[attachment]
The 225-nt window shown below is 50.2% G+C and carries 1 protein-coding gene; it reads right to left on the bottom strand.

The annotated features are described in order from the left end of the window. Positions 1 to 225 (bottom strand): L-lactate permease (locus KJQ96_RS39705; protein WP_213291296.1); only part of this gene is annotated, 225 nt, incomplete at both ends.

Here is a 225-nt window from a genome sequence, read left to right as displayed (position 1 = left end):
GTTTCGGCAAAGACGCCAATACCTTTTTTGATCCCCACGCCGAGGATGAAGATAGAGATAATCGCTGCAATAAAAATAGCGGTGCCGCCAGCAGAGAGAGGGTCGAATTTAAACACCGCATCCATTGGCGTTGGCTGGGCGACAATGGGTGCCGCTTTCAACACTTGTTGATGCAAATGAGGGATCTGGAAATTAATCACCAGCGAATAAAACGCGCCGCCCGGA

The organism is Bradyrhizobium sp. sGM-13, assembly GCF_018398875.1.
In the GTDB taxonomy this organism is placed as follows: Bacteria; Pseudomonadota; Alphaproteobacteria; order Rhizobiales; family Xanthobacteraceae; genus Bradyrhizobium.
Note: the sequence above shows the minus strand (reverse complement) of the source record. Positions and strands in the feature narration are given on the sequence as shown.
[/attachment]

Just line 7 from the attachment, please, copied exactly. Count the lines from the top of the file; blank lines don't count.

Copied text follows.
Note: the sequence above shows the minus strand (reverse complement) of the source record. Positions and strands in the feature narration are given on the sequence as shown.